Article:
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Xanax Addiction

Xanax Addiction: What You Need to Know

Xanax is a sedative and anti-anxiety medication prescribed to millions of people each year. It is also one of the most abused prescription medications in the United States. If you or someone you know is struggling with Xanax addiction, it’s important to understand the risks and symptoms associated with this type of dependency. Learn more about Xanax addiction, including the common signs and symptoms to look out for and available treatment options.

What Is Xanax?

Xanax is the brand name for alprazolam, a short-acting benzodiazepine anxiolytic drug (benzo). Doctors sometimes prescribe benzodiazepines like Xanax to treat:

  • Generalized anxiety disorder
  • Panic disorder
  • Social anxiety disorder
  • Insomnia

Benzos like Xanax were first marketed as a better alternative to barbiturates, which are a class of drugs tied to substance abuse, overdose, and death in the 1950s and 1960s. In the 2010s it became increasingly apparent that benzos were a drug of abuse, just like barbiturates. The FDA began requiring a black box warning on benzos detailing their high potential for abuse and dependency. Though Xanax is still prescribed and can be safe and effective when monitored by a doctor, the medical community is much more restrictive when prescribing the drug.

Xanax addiction

Xanax Facts

As of this writing, the latest addiction statistics by The Substance Abuse and Mental Health Services Administration (SAMHSA) on benzodiazepines like Xanax show that in one year:

  • 8 million Americans over age 12 abused benzodiazepines.
  • Americans aged 18 to 25 abused benzos the most (1.1. million).
  • 2 million Americans met the DSM-5 criteria for a sedative addiction or tranquilizer addiction.

The highest tranquilizer or sedative addiction rates were seen in Americans aged 18 to 25.

What Are the Effects of Xanax?

There are many different types of medications available to people who suffer from anxiety and panic disorders. Xanax is a fast-acting benzo that can provide relief from symptoms within minutes. While Xanax can be helpful for some people, it can also have negative effects. Taking Xanax over a long period of time or abusing Xanax puts you at greater risk for these effects.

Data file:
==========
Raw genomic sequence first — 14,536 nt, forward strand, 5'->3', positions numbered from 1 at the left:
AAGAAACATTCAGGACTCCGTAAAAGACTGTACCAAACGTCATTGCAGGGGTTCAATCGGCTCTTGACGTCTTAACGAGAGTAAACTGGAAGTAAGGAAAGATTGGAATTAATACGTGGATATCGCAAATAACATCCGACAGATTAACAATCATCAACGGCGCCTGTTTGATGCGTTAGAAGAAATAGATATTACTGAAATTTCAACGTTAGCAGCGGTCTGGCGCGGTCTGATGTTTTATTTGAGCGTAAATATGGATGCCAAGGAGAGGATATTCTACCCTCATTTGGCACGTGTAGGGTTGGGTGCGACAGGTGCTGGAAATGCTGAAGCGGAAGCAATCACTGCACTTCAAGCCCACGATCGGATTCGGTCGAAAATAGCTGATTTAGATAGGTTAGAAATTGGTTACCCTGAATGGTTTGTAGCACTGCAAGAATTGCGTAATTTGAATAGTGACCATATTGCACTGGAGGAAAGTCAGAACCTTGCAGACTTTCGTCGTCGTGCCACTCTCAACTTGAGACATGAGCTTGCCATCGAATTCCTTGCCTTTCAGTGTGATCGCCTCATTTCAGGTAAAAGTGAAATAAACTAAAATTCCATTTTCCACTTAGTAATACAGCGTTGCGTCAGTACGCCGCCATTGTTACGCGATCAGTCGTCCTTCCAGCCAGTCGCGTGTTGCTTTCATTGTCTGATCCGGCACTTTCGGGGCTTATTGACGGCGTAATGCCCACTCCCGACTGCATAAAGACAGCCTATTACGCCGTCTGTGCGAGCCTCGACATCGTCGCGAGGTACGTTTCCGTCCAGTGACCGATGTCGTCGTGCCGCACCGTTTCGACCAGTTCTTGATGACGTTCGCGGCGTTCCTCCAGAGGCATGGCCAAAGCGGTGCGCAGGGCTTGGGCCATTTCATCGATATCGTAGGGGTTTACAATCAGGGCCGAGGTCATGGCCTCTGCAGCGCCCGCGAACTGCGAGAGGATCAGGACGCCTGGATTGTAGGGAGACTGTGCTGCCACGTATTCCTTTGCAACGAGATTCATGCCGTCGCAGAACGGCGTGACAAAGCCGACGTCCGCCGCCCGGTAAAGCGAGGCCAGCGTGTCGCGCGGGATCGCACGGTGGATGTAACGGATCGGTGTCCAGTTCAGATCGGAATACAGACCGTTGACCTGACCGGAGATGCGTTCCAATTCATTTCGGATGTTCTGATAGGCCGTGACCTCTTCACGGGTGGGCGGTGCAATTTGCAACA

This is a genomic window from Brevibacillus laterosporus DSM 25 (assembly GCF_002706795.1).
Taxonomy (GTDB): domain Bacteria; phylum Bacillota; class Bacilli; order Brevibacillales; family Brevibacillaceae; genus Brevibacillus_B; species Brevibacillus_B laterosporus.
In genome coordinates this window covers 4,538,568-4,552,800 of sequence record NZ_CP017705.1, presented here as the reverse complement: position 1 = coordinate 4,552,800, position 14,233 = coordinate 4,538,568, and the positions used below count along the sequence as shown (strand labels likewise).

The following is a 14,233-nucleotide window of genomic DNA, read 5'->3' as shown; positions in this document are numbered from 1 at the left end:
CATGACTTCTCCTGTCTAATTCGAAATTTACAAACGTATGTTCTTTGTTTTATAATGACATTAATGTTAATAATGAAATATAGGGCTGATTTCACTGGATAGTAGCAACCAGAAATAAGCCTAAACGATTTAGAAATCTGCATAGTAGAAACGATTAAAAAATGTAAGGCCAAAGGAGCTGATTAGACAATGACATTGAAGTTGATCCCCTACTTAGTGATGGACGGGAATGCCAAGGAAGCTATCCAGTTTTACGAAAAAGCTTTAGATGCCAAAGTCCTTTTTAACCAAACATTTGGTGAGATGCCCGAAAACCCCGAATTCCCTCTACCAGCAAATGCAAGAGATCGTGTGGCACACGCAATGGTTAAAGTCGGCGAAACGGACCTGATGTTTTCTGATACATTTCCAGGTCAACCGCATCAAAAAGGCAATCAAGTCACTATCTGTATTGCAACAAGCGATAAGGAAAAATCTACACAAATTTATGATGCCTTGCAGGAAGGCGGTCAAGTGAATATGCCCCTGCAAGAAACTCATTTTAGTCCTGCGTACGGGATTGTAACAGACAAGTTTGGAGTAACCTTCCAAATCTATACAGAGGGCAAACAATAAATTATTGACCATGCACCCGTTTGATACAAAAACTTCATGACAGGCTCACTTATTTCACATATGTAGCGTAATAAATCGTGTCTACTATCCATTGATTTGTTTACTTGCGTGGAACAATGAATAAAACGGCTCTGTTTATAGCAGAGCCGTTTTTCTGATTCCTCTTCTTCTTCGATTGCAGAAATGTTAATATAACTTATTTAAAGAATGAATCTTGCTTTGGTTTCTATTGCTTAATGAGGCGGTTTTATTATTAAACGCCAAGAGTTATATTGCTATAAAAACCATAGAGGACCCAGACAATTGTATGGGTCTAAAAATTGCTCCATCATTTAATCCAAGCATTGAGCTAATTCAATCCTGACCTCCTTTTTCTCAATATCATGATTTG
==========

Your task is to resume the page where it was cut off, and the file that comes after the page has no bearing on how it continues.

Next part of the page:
How Xanax Affects Your Brain

Xanax can have a number of negative effects on the brain. One of the most common is memory loss. Xanax can cause you to forget important information or events. It can also make it difficult to focus and pay attention. Xanax can also cause changes in mood and behavior. You may become more anxious, irritable, or depressed. In some cases, Xanax users experience hallucinations or delusions. These side effects can be extremely distressing and make it difficult to function in daily life.

These effects of Xanax are tied to brain chemicals. When you take Xanax, it increases the levels of a neurotransmitter called gamma-aminobutyric acid (GABA) in your brain. GABA helps keep your nerve cells from firing too quickly. This calming effect can help reduce anxiety. Xanax also affects another neurotransmitter called serotonin. Serotonin is involved in mood and emotion. By binding to serotonin receptors, Xanax might make you feel calmer and happier, but you eventually need increasing amounts of the drug to get the same effects.

How Xanax Affects Your Behavior

Even though Xanax is sedating, you may become more talkative or impulsive while under the influence of this drug. You may also notice that your memory is affected, and you may have trouble making decisions. Xanax can also cause you to become more emotionally reactive, which can lead to outbursts of anger or sadness. Xanax can also cause side effects like:

  • Drowsiness
  • Confusion
  • Impaired coordination
  • Slurred speech

How Xanax Affects Your Emotions

When Xanax increases (GABA), it inhibits nerve activity in the central nervous system. This increase in GABA activity leads to feelings of calm and relaxation, but Xanax can also blunt your emotions. This is a condition that reduces the intensity of both positive and negative emotions. It can make you feel emotionally numb.

Additionally, because Xanax slows down nerve activity in the brain, it can also cause drowsiness and impair cognition. You may find it more difficult to experience positive emotions or express yourself clearly. For some people, these effects can be desirable. Others find them problematic.

How Does Xanax Addiction Develop?

Many people who struggle with Xanax addiction and abuse started out using the drug as prescribed by doctors. When used as directed, it can effectively manage anxiety symptoms. But Xanax can also be addictive. Over time, the body builds up a tolerance to the drug. You require larger and larger doses to achieve the same effects. This can lead to physical dependence and eventually addiction.

People who are addicted to Xanax may start to feel like they cannot function without the drug. They may miss work or school, isolate themselves from friends and family, and engage in risky behaviors in order to get more of the drug.